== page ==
Individual producers are not directly eligible for either RCPP program, however, they can apply as part of a producer organization. Producers seeking to carry out conservation activities consistent with a RCPP project in the project’s geographic area can apply directly to NRCS.
Entities that are classified as one of the following organizational types can serve as an eligible RCPP partner:
An agricultural or silvicultural producer association or other group of producers.
A State or unit of local government.
An Indian Tribe.
A farmer cooperative.
A water district, irrigation district, acequia, rural water district or association, or other organization with specific water delivery authority to agricultural producers.
A municipal water or wastewater treatment entity.
An institution of higher education.
An organization or entity with an established history of working cooperatively with producers on agricultural land, as determined by NRCS, to address—
Local conservation priorities related to agricultural production, wildlife habitat development, or nonindustrial private forest land management; or
Critical watershed-scale soil erosion, water quality, sediment reduction, or other natural resource issues.
An entity, such as an Indian Tribe, State government, local government, or a nongovernmental organization that has a farmland or grassland protection program that purchases agricultural land easements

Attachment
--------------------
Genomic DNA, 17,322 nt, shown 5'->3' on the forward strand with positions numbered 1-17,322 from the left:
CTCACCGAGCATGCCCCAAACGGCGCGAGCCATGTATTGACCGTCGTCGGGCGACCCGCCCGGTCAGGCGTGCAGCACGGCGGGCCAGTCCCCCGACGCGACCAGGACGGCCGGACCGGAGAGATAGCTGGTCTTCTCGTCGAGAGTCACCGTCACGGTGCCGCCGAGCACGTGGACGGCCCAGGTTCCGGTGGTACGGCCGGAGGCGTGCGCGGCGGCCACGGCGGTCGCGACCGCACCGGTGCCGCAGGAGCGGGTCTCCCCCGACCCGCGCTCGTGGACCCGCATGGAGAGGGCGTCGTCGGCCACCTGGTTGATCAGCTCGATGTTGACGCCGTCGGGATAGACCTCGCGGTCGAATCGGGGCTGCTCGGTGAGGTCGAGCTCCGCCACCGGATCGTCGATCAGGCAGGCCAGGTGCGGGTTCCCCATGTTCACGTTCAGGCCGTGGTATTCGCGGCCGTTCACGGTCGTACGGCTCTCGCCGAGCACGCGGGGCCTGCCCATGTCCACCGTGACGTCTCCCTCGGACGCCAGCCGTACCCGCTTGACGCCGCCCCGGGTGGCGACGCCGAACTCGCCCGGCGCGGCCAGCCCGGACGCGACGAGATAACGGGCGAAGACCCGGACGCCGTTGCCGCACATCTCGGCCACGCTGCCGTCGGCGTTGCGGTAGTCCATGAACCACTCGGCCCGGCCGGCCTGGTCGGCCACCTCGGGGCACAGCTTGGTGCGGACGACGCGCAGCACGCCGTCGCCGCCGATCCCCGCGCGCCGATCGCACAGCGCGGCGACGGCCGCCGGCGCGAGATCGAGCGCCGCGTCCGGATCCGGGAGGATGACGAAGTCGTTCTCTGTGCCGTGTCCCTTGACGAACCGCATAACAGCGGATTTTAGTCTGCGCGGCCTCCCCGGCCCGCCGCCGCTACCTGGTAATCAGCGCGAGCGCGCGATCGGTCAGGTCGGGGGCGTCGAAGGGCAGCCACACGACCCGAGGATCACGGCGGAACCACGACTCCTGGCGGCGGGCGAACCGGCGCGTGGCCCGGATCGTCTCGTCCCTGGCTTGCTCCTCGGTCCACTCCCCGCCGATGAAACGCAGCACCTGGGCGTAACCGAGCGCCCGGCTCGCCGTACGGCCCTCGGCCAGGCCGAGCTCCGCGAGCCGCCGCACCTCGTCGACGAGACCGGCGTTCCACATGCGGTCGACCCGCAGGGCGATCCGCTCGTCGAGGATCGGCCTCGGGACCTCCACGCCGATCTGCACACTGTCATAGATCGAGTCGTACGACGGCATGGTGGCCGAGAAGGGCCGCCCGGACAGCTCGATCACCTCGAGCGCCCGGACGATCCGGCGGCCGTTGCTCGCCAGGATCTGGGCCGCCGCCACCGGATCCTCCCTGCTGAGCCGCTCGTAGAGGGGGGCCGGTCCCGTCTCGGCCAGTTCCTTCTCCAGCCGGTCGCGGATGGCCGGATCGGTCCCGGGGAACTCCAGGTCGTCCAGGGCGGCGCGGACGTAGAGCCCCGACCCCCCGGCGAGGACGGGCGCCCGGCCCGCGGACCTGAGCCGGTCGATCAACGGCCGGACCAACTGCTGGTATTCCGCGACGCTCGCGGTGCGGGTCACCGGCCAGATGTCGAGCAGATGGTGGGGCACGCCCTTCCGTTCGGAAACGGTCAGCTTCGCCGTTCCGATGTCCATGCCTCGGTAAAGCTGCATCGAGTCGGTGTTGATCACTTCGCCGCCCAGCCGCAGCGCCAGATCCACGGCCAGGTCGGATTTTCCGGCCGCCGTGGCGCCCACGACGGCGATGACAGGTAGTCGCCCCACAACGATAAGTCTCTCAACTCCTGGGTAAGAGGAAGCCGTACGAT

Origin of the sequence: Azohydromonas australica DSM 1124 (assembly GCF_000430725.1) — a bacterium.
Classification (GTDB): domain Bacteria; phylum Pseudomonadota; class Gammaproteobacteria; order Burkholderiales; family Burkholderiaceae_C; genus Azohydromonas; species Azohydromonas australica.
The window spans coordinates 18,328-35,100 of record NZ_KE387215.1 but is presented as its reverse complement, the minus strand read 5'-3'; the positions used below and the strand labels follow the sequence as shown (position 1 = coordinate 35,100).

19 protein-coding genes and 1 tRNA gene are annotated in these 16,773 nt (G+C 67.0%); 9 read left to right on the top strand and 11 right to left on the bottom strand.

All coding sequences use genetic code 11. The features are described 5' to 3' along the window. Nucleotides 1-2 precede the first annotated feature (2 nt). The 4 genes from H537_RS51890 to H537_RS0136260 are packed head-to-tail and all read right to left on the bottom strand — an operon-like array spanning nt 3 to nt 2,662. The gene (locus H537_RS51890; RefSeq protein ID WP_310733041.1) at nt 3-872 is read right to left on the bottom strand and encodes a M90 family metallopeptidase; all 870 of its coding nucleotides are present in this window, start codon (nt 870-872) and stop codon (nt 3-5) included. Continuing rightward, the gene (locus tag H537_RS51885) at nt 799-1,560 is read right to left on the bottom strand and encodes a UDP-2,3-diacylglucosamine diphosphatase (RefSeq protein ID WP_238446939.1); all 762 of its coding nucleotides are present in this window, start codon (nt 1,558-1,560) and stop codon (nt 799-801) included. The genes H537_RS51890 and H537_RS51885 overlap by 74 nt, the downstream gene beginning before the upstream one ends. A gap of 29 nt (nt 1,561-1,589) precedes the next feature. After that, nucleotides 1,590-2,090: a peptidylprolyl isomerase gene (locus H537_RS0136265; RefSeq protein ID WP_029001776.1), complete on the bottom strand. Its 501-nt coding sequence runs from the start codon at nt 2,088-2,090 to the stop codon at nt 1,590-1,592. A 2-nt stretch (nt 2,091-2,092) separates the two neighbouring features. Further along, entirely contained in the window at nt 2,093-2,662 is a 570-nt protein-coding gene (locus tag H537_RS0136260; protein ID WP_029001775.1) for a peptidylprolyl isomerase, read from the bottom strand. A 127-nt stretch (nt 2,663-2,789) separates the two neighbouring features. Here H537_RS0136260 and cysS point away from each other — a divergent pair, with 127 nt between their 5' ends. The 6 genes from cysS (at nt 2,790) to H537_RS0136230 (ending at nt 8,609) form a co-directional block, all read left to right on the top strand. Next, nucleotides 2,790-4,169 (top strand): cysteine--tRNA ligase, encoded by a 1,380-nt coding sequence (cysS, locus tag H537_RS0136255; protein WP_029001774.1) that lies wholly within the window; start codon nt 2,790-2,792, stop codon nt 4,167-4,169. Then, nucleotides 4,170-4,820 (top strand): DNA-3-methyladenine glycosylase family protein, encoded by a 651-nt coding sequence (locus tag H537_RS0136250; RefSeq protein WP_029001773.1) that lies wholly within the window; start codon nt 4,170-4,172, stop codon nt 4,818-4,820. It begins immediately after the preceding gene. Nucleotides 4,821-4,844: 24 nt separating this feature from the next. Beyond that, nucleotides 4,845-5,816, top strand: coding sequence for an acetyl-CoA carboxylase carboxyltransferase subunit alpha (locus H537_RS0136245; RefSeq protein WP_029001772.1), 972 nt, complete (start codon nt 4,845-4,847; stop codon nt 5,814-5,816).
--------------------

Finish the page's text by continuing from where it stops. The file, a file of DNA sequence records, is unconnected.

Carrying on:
A conservation district.
Producer and Landowner Eligibility:
Once NRCS selects a project and executes an RCPP agreement with a lead partner, agricultural producers may participate in an RCPP project in one of two ways. First, producers may engage with project partners and delegate a willing partner to act as their representative in working with NRCS. Second, producers seeking to carry out conservation activities consistent with a RCPP project in the project's geographic area can apply directly to NRCS.
RCPP projects must be carried out on agricultural or nonindustrial private forest land or associated land on which NRCS determines an eligible activity would help achieve conservation benefits (i.e., improved condition of natural resources resulting from implementation of conservation activities).
Eligible conservation activities may be implemented on public lands when those activities will benefit eligible lands as determined by NRCS and are included in the scope of an approved RCPP project.
Environmental Quality Incentives Program (EQIP)
Natural Resources Conservation Service
- Cost Share
- Cover Crops
- Forest Management
- Certified Grassfed
- High Tunnel
- Certified Organic
- Air Quality
- Alternative Energy
- Soil Health
- Wildlife and Pollinator Habitat
- Water Quality
- Precision Ag
- Nutrient Management
- Carbon Capture
- Grazing Management
- Reduced Inputs
Rural Energy for America Program (REAP)
Rural Development · Due Mar 31
- Cost Share
- Alternative Energy
- Solar Power
- Wind Energy
- Hydro Power
Direct Farm Operating Loan
Farm Service Agency
- Animal Purchase
- Cash Rent
- Pest Management
- Legal & Finance
- Water Management
- Waterway Protection
- Water Quality
- Reduced Tillage
Agriculture Risk Coverage and Price Loss Coverage Programs (ARC/PLC)
Farm Service Agency · Due Mar 15
- Risk Management
- Sunflower Seeds
- Dry Peas
October 31, 2022
Natural Resources Conservation Service (NRCS)
Easement, Grant, Cost Share
Minimum Award Amount
Maximum Award Amount
Total Program Funding
Updated September 9, 2022
This information was gathered from public sources. Ambrook is not responsible for or able to affect the results of any financial programs listed, nor are they responsible for any incorrect information that is listed or is on the hyperlinked external sites. All information is subject to change.